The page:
Document2

* Age and gender are not associated with the frequency of SNS use.

*The higher the education the lower the use of SNS.

*The single are more frequent uses of SNS than the single.

*Social support is positively associated with frequency of SNS use.  This finding supports the “detrimental hypothesis” lonely are less frequent users and the ones with high social support are higher users.

Yet, from recent research on college students, it is known that SNS are differentially used by different individuals. Some use the sites for maintaining social ties with family and close friends and others for the expansion of social ties.

How social support is associated with type of use, for social tie expansion and social tie maintenance? I conducted a multivariate analysis predicting different types of use.

Document1

The results are different according to the type of Internet use.

Using the Internet to maintain existing social ties is associated with

* Gender: Women use the Internet to maintain existing social ties more than men.

*Marital Status: the married use the Internet to maintain social ties.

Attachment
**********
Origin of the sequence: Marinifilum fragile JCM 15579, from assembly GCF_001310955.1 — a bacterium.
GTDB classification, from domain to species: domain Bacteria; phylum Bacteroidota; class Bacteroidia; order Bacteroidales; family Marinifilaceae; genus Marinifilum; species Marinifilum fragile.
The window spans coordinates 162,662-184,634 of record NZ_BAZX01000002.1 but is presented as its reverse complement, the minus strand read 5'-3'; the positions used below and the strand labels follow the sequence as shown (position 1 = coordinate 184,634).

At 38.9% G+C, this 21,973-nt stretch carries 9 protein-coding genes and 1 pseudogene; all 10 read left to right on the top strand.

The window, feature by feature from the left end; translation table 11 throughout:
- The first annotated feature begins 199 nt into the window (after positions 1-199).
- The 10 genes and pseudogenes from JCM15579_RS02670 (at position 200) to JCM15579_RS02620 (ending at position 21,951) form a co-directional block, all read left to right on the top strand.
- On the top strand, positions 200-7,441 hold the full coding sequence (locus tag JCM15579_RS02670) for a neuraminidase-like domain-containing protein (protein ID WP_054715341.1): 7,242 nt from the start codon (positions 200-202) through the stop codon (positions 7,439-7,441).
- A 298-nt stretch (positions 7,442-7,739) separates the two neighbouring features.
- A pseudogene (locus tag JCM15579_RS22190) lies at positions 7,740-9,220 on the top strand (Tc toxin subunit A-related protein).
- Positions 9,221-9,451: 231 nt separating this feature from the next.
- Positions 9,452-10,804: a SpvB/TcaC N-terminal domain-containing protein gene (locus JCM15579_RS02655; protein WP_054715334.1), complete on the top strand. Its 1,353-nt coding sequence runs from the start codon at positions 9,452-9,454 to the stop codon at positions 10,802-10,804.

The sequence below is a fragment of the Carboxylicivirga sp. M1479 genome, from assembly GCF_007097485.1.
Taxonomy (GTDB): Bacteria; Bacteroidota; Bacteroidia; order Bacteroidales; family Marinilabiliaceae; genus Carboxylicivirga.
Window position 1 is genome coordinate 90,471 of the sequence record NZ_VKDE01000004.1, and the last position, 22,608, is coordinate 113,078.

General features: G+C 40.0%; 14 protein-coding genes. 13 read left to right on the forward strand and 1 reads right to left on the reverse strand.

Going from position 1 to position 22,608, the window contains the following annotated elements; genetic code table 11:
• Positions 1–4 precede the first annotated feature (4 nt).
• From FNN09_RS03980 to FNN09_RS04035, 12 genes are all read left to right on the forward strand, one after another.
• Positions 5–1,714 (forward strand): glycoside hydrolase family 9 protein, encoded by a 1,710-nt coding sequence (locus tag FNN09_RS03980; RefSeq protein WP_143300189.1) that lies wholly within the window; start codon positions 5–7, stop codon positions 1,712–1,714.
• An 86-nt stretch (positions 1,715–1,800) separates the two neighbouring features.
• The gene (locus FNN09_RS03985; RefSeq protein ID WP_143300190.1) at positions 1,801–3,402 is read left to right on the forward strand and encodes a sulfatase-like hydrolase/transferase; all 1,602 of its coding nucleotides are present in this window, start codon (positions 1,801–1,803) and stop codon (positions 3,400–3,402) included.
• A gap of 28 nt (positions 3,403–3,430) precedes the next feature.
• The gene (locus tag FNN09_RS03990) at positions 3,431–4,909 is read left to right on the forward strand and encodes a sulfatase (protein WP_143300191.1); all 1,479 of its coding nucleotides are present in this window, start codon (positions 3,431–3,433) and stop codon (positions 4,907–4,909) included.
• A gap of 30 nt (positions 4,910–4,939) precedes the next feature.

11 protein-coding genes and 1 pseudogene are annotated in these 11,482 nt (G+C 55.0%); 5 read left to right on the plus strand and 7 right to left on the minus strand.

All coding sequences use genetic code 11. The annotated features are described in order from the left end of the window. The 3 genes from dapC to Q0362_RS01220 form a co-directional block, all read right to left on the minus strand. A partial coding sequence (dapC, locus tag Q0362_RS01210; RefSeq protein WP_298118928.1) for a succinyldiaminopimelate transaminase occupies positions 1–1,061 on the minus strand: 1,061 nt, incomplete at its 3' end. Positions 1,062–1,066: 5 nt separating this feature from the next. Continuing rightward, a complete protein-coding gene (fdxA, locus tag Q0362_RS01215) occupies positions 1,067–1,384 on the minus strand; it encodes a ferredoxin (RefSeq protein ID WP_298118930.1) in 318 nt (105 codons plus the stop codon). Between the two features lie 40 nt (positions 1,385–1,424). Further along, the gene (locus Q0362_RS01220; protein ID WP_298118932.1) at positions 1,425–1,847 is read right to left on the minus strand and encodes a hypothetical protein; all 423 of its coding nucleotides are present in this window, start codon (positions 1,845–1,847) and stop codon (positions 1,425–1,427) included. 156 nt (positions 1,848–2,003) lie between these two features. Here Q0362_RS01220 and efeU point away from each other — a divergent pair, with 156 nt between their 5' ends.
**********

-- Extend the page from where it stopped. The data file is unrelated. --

*Social support is positively associated with using the Internet for the maintenance of existing social ties.
Using the Internet to expand  social ties is associated with

* Age and gender. Older individuals use more the Internet to expand social ties than younger and males use the Internet to expand their social ties more than women.

*Social support. The higher the perception of social support the lower the use of social networking sites to expand social ties. Conversely, the lonely are more likely to use SNS to expand social ties.

Some conclusions:

The results indicate that the association between perceived social support and the use of social networking sites provides support both for the detrimental and compensation hypothesis. The “detrimental” hypothesis is only supported for using the Internet for maintaining social ties. Individuals with high levels of social support use the Internet for maintaining ties with the existing friends and family. The “compensation” effect is supported for individuals with low social support that use the social media to expand their social ties.

Whether they are successful in their attempt, is a question that remains open for the next post, as I have the data to show this.